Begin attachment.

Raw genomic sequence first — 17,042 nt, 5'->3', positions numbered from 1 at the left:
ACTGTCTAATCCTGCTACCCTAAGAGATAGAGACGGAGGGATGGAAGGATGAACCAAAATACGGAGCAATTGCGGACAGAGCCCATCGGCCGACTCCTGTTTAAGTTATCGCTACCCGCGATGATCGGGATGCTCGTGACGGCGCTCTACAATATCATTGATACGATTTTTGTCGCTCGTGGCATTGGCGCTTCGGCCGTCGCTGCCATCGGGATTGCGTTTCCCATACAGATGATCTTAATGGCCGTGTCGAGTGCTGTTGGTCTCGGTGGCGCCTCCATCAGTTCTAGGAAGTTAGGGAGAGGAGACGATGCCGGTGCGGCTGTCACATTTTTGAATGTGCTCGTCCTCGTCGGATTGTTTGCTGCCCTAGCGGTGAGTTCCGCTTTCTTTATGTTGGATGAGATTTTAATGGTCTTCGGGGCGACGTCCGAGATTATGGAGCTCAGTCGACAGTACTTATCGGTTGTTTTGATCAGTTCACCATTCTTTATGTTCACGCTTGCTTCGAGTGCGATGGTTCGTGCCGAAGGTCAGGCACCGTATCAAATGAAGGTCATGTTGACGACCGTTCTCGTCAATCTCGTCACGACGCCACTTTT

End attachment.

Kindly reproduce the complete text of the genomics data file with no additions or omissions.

Raw genomic sequence first — 17,042 nt, 5'->3', positions numbered from 1 at the left:
ACTGTCTAATCCTGCTACCCTAAGAGATAGAGACGGAGGGATGGAAGGATGAACCAAAATACGGAGCAATTGCGGACAGAGCCCATCGGCCGACTCCTGTTTAAGTTATCGCTACCCGCGATGATCGGGATGCTCGTGACGGCGCTCTACAATATCATTGATACGATTTTTGTCGCTCGTGGCATTGGCGCTTCGGCCGTCGCTGCCATCGGGATTGCGTTTCCCATACAGATGATCTTAATGGCCGTGTCGAGTGCTGTTGGTCTCGGTGGCGCCTCCATCAGTTCTAGGAAGTTAGGGAGAGGAGACGATGCCGGTGCGGCTGTCACATTTTTGAATGTGCTCGTCCTCGTCGGATTGTTTGCTGCCCTAGCGGTGAGTTCCGCTTTCTTTATGTTGGATGAGATTTTAATGGTCTTCGGGGCGACGTCCGAGATTATGGAGCTCAGTCGACAGTACTTATCGGTTGTTTTGATCAGTTCACCATTCTTTATGTTCACGCTTGCTTCGAGTGCGATGGTTCGTGCCGAAGGTCAGGCACCGTATCAAATGAAGGTCATGTTGACGACCGTTCTCGTCAATCTCGTCACGACGCCACTTTT